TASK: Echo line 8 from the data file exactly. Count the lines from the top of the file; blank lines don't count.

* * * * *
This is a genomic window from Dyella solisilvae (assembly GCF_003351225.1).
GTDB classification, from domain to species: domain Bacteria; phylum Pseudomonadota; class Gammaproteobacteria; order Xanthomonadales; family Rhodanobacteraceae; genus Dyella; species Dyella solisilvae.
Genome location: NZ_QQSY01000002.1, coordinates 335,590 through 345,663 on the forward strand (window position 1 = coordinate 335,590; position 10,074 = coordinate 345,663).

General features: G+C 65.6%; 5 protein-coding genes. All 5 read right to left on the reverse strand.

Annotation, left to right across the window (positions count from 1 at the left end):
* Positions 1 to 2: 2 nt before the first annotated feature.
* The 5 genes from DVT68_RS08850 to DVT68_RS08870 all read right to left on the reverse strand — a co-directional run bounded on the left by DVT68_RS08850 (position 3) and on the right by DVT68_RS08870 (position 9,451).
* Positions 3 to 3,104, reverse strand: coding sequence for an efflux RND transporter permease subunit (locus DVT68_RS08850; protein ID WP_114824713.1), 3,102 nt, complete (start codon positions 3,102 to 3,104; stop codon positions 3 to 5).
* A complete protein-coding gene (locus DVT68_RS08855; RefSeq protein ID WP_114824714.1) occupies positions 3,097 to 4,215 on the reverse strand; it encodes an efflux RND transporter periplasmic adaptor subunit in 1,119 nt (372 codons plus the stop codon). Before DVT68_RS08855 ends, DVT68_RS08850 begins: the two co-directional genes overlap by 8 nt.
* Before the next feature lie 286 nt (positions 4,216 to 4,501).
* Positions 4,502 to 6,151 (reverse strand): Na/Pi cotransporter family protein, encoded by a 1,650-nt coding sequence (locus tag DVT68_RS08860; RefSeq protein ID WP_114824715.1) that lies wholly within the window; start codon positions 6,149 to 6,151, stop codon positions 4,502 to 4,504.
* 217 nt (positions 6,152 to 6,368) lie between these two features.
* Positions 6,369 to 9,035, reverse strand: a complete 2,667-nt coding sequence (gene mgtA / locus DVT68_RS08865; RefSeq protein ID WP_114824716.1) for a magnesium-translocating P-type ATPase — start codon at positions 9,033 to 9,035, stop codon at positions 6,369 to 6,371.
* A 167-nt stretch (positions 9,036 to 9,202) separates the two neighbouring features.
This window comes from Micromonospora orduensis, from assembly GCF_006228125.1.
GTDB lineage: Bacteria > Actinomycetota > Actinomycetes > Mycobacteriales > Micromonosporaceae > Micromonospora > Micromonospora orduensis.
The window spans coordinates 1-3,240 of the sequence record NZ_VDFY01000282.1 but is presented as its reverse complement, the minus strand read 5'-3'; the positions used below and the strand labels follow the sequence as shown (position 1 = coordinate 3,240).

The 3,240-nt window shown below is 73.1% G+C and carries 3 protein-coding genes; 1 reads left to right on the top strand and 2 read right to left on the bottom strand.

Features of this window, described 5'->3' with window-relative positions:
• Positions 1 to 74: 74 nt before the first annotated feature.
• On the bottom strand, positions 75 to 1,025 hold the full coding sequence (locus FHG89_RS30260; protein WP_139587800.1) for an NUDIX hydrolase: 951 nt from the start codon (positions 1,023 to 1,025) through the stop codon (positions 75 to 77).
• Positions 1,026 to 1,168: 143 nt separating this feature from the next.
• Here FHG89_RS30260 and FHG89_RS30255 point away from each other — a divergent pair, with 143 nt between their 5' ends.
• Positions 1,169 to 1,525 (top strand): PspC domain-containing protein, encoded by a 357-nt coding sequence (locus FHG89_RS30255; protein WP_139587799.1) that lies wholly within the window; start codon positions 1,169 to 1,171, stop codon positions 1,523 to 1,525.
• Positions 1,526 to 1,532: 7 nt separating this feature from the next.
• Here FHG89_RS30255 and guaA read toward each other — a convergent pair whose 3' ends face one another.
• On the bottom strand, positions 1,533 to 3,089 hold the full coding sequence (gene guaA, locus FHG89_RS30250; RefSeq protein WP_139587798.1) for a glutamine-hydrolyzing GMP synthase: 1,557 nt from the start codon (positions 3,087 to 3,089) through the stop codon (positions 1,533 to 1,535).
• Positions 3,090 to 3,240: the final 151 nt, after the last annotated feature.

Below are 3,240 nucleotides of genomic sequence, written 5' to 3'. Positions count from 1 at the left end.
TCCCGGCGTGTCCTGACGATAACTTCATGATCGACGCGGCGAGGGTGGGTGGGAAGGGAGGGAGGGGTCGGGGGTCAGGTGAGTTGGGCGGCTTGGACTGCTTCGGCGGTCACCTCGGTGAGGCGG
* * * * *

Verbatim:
* Positions 3 to 3,104, reverse strand: coding sequence for an efflux RND transporter permease subunit (locus DVT68_RS08850; protein ID WP_114824713.1), 3,102 nt, complete (start codon positions 3,102 to 3,104; stop codon positions 3 to 5).